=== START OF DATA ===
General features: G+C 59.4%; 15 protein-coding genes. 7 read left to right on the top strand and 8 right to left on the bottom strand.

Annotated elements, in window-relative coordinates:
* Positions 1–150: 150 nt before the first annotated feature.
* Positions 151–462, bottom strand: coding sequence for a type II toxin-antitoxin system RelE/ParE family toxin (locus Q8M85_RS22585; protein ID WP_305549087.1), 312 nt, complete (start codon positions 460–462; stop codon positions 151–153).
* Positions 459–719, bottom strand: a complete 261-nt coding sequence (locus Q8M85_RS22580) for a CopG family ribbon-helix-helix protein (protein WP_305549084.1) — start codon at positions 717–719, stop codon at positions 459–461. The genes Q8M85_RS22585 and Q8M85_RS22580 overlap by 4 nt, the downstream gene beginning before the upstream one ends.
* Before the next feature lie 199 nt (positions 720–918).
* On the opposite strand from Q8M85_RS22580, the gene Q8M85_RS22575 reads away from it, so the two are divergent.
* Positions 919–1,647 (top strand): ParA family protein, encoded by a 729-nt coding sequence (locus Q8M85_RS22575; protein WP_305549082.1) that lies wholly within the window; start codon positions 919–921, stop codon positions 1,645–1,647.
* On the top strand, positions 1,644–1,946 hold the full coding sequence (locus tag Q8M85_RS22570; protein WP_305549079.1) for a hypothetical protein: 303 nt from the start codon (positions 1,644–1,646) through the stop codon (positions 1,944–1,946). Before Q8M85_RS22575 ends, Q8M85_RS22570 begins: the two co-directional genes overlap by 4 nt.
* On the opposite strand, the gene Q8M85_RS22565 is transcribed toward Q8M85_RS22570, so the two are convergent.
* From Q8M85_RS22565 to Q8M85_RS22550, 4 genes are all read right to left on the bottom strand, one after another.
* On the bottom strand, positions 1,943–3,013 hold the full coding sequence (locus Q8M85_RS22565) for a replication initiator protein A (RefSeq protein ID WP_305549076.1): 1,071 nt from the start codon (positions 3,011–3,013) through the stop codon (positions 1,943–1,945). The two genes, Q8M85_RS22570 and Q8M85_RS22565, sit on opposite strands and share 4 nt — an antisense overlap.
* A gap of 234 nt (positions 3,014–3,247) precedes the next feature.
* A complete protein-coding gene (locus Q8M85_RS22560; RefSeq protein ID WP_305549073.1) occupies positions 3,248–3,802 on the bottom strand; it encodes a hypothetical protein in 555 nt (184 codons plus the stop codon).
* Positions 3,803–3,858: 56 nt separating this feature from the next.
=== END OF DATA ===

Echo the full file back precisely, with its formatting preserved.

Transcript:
General features: G+C 59.4%; 15 protein-coding genes. 7 read left to right on the top strand and 8 right to left on the bottom strand.

Annotated elements, in window-relative coordinates:
* Positions 1–150: 150 nt before the first annotated feature.
* Positions 151–462, bottom strand: coding sequence for a type II toxin-antitoxin system RelE/ParE family toxin (locus Q8M85_RS22585; protein ID WP_305549087.1), 312 nt, complete (start codon positions 460–462; stop codon positions 151–153).
* Positions 459–719, bottom strand: a complete 261-nt coding sequence (locus Q8M85_RS22580) for a CopG family ribbon-helix-helix protein (protein WP_305549084.1) — start codon at positions 717–719, stop codon at positions 459–461. The genes Q8M85_RS22585 and Q8M85_RS22580 overlap by 4 nt, the downstream gene beginning before the upstream one ends.
* Before the next feature lie 199 nt (positions 720–918).
* On the opposite strand from Q8M85_RS22580, the gene Q8M85_RS22575 reads away from it, so the two are divergent.
* Positions 919–1,647 (top strand): ParA family protein, encoded by a 729-nt coding sequence (locus Q8M85_RS22575; protein WP_305549082.1) that lies wholly within the window; start codon positions 919–921, stop codon positions 1,645–1,647.
* On the top strand, positions 1,644–1,946 hold the full coding sequence (locus tag Q8M85_RS22570; protein WP_305549079.1) for a hypothetical protein: 303 nt from the start codon (positions 1,644–1,646) through the stop codon (positions 1,944–1,946). Before Q8M85_RS22575 ends, Q8M85_RS22570 begins: the two co-directional genes overlap by 4 nt.
* On the opposite strand, the gene Q8M85_RS22565 is transcribed toward Q8M85_RS22570, so the two are convergent.
* From Q8M85_RS22565 to Q8M85_RS22550, 4 genes are all read right to left on the bottom strand, one after another.
* On the bottom strand, positions 1,943–3,013 hold the full coding sequence (locus Q8M85_RS22565) for a replication initiator protein A (RefSeq protein ID WP_305549076.1): 1,071 nt from the start codon (positions 3,011–3,013) through the stop codon (positions 1,943–1,945). The two genes, Q8M85_RS22570 and Q8M85_RS22565, sit on opposite strands and share 4 nt — an antisense overlap.
* A gap of 234 nt (positions 3,014–3,247) precedes the next feature.
* A complete protein-coding gene (locus Q8M85_RS22560; RefSeq protein ID WP_305549073.1) occupies positions 3,248–3,802 on the bottom strand; it encodes a hypothetical protein in 555 nt (184 codons plus the stop codon).
* Positions 3,803–3,858: 56 nt separating this feature from the next.